There are some isolated incidents in life that should be protected and kept in the shadows, much as I imagine a grandfather would desire at his first grandson’s birth. There are just some things that should not be shared, so you have to curl up your ears and shut your eyes and tell everyone you’re praying when in fact you’re just waiting for the moment to pass.
This happened to me one time when I went in for high-end surgery. I was not giving birth, and it was not when my gall bladder went out. It was actually a fun time, the Hee-Haw in my semester of life: the day I had liposuction.
When I tell people who I know carefully about the time I had liposuction, they often shudder and take themselves aback. What language are you speaking? comes to my earflaps, my sphincters, my geographical tongue. I get this question all the time: Why would you have liposuction? The answer, which I did not know at the time, was simple: I just wanted to be seen naked by two guys at the same time. I mean, that must have been it.
I had sat around my kitchen table for years and hours, hunched over stacks of student papers, running at night in the dark, very unsafe. My right arm kept drawing itself to my belly, which I would pinch and squeeze. One day I decided to look in the yellow pages for a doctor who might suck the fat tire off me, the one thing that kept me afloat—the only thing wrong with me. Courageously using the Yellow Pages in the year 2000, I called up and made an appointment for the fat to be sucked off my stomach and what I learned were my flanks in the next week.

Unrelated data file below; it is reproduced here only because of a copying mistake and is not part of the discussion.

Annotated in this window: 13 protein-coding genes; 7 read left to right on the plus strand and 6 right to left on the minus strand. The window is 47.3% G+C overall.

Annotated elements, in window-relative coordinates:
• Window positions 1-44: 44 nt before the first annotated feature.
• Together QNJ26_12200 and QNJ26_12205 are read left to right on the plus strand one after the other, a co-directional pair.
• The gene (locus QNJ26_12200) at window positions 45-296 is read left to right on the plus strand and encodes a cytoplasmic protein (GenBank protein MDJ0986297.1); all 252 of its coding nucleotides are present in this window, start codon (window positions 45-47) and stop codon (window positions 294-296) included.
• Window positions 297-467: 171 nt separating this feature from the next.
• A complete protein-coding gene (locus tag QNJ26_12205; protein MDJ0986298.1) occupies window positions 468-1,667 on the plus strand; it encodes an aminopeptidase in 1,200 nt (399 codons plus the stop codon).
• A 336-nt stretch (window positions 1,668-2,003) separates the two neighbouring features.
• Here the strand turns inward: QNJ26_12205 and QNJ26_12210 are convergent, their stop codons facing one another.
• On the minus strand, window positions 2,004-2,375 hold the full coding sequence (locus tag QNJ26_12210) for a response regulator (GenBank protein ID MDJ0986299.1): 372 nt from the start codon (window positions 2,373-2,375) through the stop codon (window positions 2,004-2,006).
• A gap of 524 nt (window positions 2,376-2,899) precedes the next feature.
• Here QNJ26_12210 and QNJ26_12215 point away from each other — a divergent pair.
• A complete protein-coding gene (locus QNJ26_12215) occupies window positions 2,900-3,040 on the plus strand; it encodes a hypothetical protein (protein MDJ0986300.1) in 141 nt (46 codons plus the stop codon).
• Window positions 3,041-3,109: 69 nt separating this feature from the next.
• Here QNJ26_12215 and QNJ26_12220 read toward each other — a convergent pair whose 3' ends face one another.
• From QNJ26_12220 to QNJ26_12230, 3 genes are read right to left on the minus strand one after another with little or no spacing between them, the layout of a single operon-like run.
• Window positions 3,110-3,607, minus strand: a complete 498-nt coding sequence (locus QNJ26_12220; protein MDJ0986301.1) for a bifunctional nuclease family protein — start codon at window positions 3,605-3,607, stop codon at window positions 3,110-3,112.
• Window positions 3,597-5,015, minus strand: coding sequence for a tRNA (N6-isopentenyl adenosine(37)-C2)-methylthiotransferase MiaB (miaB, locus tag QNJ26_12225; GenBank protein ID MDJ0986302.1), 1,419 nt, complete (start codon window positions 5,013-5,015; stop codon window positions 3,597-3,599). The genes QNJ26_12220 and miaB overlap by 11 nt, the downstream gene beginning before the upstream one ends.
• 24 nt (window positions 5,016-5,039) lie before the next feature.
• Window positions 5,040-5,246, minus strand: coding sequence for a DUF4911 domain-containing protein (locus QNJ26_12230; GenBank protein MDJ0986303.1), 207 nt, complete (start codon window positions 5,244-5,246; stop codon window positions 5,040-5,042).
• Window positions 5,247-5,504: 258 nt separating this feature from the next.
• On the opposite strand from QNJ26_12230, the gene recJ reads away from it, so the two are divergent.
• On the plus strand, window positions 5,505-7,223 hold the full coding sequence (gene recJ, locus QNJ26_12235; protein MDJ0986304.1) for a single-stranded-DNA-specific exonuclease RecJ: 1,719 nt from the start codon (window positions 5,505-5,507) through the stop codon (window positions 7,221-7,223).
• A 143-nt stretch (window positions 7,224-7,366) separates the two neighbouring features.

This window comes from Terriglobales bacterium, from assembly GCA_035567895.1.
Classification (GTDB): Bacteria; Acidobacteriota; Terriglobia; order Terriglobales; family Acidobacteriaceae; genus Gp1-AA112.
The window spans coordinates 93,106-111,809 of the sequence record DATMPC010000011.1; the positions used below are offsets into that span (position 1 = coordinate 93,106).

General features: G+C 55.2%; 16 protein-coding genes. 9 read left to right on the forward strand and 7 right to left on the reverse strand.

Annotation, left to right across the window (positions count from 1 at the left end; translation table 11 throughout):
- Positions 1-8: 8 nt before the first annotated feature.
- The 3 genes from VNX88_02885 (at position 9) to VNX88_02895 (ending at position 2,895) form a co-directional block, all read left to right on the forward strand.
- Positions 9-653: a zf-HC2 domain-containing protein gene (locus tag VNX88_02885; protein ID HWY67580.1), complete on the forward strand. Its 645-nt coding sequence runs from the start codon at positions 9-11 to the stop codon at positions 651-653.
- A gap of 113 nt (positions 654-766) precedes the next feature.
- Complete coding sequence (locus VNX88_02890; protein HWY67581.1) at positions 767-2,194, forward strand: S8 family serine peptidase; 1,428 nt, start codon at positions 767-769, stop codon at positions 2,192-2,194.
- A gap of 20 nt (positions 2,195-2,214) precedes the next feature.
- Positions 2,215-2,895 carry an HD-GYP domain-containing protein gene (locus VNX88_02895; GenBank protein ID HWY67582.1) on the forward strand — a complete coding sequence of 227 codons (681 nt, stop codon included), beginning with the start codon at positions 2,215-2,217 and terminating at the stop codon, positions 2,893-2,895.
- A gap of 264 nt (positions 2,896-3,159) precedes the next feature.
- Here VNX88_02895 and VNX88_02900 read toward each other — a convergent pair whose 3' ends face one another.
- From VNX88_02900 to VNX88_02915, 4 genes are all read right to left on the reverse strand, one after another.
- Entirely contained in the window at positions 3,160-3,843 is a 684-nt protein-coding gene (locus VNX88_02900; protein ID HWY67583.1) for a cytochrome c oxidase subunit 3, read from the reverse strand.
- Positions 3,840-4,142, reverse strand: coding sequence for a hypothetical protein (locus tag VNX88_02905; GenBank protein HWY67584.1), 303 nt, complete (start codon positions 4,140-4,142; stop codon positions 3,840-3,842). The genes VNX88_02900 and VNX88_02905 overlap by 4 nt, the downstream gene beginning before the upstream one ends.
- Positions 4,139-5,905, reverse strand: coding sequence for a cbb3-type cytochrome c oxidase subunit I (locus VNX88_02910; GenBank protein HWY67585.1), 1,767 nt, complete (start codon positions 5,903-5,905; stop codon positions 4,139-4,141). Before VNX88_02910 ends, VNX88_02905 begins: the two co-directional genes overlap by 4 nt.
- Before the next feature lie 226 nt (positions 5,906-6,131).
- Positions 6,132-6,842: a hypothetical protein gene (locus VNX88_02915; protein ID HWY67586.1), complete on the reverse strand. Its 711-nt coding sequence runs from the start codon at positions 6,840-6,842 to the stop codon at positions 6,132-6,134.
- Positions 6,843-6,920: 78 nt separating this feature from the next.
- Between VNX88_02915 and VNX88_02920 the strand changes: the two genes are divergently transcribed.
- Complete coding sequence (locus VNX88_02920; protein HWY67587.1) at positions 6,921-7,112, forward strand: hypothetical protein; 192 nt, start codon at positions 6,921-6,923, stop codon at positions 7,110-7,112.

If I could have been beside myself, I would have been.
Instead, there were two men.
I had never been drawn on before. I’d been drained and borrowed from, but not really sucked and dried. These were the old days. I just had to stand there and get drawn on in purple by the doctor, my fiancé by my side.
The anesthesiologist was my best friend that day; he took away the discomfort of my having to stand naked before two men. Three men were suddenly better. I got the hairnet and the white sheets and soon, I was being trafficked back home.
“How long until we get there?” my absent belly and flanks said to my fiancé.
“Not much longer,” he said, driving the car that I would pay for for the rest of my life.
It’s interesting when you choose to change your body. It’s like you tell God no. You choose something that was not given to you, you weren’t born with, and you step into a different line. You make a choice, and sometimes that choice includes the exclusion of something that used to be intrinsically you. I wore t-shirts for a month with strappings around my middle, my belly and my flanks, reaching down with Vaseline to moisten up the missing parts. It was an uncomfortable time. I would call my doctor and ask him if this was normal, and he always said yes.
I remember the first time I stepped out without all the harnessing, like a free child. Something I regretted had been forgiven, like I didn’t have to sit at my kitchen table for the rest of my life. I had to be careful at first because you don’t want to screw up a $5,000 surgery. But when I stepped in front of the mirror without my bandages and looked at myself in the way I had imagined myself for twenty years, my pride rose. I was probably prancing when my fiancé said, “You have the body of a seventeen-year-old.”
I had been slowly waltzing around this man for a year, maybe two. He would never have the body of a seventeen-year-old. I would walk through the house for the next two years asking myself if I was in, or if I was out. Was I in, or was I out.